Something is up with the sun. It has begun to behave very erratically, and scientists don’t know quite what to make of it. Sunspot activity appears to be slowing down with each new cycle and absolutely gigantic holes have started to appear in the sun. At the moment, the sun is approaching the peak of its 11 year cycle, and an increasing number of scientists are becoming concerned about what the next cycle will bring. If sunspot activity continues to diminish, could the sunspot cycle eventually die altogether? Is it possible that we could be approaching another ice age? Even worse, could the increasingly erratic behavior of the sun be an indication that the sun is dying? Traditionally, scientists have taught that the sun won’t die until billions of years from now, but in recent years astronomers have observed stars similar to our own sun suddenly begin to behave very erratically and then rapidly die. Is it possible that the same thing could happen to our sun?
It is a fact that the current solar cycle has been the weakest in 100 years. This has many scientists searching for answers…
The Sun is acting weird. It typically puts on a pageant of magnetic activity every 11 years for aurora watchers and sungazers alike, but this time it overslept. When it finally woke up (a year late), it gave the weakest performance in 100 years.
What’s even weirder is that scientists, who aren’t usually shy about tossing hypotheses about, are at a loss for a good explanation.
Of course most scientists insist that everything is going to be okay and that we don’t have a thing to be worried about, but others are not so sure.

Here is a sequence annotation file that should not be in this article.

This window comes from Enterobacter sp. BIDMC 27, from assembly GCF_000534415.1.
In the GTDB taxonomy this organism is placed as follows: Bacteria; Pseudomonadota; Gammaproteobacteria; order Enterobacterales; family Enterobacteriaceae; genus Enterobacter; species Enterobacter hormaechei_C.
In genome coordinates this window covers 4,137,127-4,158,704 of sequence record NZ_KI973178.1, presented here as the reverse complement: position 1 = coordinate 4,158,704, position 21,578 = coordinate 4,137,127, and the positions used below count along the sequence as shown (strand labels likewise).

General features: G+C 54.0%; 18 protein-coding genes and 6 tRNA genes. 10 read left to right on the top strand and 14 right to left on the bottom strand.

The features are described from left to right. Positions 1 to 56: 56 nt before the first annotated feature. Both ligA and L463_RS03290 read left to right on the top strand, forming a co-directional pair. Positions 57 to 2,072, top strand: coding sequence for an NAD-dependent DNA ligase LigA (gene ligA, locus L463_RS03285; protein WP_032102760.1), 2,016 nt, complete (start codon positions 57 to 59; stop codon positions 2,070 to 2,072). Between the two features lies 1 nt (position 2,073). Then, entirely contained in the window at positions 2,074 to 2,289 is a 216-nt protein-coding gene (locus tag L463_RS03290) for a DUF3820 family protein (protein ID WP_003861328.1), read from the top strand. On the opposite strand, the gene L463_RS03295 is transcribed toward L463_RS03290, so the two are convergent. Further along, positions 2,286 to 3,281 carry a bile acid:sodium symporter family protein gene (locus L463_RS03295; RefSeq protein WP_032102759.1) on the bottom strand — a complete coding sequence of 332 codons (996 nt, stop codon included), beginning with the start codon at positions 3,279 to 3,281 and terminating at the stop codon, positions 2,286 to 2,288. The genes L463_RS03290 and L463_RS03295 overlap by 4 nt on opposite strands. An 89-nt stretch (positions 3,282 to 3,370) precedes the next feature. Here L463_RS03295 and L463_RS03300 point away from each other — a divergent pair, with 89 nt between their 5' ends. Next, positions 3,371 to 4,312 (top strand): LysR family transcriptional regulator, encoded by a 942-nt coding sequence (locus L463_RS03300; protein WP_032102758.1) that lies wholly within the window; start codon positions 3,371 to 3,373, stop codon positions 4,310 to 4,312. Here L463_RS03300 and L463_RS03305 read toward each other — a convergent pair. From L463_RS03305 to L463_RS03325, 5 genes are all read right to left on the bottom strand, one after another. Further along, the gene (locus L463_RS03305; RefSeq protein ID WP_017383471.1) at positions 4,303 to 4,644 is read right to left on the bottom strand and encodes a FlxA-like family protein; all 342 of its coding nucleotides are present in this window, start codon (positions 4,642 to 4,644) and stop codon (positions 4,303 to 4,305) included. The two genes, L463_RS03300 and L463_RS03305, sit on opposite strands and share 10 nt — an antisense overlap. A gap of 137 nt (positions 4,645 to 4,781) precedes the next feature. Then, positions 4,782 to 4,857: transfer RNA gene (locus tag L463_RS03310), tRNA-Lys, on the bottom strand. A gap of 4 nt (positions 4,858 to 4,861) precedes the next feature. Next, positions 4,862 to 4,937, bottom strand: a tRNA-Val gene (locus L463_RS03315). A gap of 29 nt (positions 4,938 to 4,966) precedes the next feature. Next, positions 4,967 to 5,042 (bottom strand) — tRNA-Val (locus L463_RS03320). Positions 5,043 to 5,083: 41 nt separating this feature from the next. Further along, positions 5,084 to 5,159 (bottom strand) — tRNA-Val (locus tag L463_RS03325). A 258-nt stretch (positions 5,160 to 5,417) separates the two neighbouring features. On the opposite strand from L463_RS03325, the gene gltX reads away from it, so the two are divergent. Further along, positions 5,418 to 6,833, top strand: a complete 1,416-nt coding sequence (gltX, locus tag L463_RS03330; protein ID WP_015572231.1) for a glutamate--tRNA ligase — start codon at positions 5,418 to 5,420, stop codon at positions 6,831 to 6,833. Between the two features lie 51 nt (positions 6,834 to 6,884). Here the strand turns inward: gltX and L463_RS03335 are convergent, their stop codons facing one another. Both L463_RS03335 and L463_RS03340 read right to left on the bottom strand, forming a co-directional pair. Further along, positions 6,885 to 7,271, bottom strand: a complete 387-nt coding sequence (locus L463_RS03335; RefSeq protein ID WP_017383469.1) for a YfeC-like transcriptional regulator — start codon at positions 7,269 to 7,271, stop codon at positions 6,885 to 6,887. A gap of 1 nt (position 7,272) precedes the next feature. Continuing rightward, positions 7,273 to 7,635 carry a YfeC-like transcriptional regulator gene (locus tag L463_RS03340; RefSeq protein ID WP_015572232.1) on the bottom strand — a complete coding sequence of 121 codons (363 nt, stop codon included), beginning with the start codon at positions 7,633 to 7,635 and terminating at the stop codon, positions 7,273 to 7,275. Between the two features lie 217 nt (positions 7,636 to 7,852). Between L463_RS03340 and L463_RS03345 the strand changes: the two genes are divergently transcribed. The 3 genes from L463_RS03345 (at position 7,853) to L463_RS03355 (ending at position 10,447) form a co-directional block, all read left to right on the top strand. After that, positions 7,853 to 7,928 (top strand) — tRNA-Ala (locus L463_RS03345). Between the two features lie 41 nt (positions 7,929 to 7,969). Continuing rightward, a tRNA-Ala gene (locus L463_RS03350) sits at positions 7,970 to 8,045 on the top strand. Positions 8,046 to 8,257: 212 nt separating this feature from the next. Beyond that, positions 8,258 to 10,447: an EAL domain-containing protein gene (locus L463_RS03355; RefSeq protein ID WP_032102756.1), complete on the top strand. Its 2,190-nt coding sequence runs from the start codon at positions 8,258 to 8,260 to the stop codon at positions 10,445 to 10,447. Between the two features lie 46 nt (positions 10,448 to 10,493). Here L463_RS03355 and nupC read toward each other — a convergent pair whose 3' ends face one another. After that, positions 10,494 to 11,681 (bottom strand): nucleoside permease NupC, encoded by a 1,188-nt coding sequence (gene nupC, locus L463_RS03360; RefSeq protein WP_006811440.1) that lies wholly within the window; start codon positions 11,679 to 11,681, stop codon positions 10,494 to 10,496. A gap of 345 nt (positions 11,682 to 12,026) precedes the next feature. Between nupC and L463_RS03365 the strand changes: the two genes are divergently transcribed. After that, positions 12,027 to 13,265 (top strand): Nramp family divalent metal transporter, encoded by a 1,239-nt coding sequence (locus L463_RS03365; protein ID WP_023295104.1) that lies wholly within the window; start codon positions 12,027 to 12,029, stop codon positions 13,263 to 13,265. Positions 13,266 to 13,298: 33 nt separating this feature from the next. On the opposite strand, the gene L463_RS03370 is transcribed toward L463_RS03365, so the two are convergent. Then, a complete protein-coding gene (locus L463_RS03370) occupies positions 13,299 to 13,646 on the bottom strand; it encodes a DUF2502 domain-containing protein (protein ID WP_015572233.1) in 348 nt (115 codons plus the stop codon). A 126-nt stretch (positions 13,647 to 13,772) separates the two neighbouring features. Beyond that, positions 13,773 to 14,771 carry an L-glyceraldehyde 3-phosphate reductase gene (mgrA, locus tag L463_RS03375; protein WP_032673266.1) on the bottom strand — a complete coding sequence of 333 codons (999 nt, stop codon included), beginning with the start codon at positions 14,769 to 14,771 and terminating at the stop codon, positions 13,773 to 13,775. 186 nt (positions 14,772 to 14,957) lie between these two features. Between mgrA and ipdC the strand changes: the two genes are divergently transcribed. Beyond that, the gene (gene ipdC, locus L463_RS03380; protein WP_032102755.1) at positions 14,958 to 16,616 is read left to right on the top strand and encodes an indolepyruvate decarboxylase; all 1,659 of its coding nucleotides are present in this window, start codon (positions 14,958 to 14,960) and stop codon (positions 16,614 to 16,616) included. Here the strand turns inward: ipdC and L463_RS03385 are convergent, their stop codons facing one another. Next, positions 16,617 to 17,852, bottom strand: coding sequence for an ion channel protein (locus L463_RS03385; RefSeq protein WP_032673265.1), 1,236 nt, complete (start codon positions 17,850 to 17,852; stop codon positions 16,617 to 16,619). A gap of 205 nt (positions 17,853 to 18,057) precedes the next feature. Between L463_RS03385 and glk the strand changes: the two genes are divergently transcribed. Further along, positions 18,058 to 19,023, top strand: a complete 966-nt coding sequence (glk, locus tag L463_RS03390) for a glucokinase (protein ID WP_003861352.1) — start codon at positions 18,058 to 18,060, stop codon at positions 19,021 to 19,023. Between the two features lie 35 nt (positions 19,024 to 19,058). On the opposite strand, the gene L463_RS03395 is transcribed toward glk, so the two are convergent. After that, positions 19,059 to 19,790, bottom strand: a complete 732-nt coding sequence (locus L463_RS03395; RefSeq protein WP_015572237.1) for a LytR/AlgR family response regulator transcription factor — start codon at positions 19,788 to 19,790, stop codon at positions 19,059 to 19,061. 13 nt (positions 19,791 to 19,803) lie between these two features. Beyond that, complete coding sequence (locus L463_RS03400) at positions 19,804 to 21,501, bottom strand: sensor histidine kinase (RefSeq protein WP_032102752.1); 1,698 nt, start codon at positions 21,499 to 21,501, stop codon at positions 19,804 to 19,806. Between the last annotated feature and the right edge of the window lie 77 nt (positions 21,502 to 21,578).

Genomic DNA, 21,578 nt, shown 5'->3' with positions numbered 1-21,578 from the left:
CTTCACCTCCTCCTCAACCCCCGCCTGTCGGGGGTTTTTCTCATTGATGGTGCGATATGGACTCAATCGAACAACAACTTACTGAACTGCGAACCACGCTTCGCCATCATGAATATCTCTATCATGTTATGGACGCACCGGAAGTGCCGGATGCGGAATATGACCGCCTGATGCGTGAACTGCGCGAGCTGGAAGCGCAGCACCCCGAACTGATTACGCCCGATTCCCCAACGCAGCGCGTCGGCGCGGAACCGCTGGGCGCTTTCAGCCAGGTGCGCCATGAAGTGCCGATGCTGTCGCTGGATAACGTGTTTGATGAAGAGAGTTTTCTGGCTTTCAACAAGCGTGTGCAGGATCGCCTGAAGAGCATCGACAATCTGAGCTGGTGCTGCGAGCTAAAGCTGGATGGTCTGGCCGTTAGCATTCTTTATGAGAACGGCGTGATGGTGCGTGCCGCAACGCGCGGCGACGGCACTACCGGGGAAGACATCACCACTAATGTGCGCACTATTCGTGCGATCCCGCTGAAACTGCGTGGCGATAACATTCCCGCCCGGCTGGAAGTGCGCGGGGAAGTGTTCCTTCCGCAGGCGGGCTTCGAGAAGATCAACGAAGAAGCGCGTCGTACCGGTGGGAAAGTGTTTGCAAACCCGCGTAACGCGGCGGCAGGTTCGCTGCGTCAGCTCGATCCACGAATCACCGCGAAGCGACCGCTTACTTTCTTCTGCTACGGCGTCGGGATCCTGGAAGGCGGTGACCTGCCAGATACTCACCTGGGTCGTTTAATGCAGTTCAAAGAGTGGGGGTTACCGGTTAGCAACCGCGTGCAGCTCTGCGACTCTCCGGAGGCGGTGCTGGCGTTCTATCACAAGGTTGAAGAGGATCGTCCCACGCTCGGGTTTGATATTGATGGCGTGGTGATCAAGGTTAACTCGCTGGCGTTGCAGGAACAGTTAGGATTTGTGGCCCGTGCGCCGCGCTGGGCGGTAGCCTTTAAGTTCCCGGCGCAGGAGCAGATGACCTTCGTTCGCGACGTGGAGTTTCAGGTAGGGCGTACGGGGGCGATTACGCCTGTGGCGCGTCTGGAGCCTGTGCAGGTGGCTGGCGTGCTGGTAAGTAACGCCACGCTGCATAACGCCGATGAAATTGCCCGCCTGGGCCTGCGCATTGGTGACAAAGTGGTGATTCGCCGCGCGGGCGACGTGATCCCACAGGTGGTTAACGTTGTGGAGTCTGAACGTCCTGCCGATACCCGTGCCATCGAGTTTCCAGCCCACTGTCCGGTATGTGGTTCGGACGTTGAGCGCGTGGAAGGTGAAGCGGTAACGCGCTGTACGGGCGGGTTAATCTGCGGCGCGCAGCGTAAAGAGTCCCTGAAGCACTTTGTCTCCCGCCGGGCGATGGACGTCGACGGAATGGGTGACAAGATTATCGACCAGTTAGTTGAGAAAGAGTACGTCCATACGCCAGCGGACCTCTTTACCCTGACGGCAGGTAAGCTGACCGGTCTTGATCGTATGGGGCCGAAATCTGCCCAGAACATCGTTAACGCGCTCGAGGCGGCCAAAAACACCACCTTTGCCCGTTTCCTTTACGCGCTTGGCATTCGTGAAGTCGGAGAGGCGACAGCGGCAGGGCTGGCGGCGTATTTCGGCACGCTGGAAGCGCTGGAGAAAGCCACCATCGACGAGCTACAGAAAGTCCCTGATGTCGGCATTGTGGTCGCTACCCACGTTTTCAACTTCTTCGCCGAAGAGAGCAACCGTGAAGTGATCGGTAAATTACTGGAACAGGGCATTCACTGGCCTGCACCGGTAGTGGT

For example, Matthew Penn of the National Solar Observatory believes that a new ice age may be on the way…
Penn offered another, more catastrophic option: the sunspot cycle might die altogether. His team uses sunspot spectra to measure their magnetic fields, and his data show a clear trend: the magnetic field strength in sunspots is waning.
“If this trend continues, there will be almost no spots in Cycle 25, and we might be going into another Maunder Minimum,” Penn states. The first Maunder Minimum occurred during the second half of the 17th century. Almost no spots were seen on the Sun during this time, which coincided with Europe’s Little Ice Age.
Another strange phenomenon that astronomers are watching closely is the appearance of absolutely massive holes in the sun. Just recently, a massive hole that covered nearly a fourth of the entire surface of the sun made headlines all over the globe…
A space telescope aimed at the sun has spotted a gigantic hole in the solar atmosphere — a dark spot that covers nearly a quarter of our closest star, spewing solar material and gas into space.
The so-called coronal hole over the sun’s north pole came into view between July 13 and 18 and was observed by the Solar and Heliospheric Observatory, or SOHO. NASA released a video of the sun hole as seen by the SOHO spacecraft, showing the region as a vast dark spot surrounded by solar activity.
This comes on the heels of another giant hole in the sun that was spotted between May 28 and 31.
So is this something to be alarmed about?
Some scientists say yes and others say no.
Meanwhile, the weather here on Earth is becoming very erratic.
Just a few weeks ago, high temperatures in the southwest United States approached 120 degrees, and record temperatures are being set all over Siberia right now.
Summers seem to be getting hotter, winters seem to be getting colder, droughts seem to be getting more intense and we are seeing record setting floods all over the planet. For much more on this, please see my previous article entitled “22 Signs That Global Weather Patterns Are Going Absolutely Crazy“.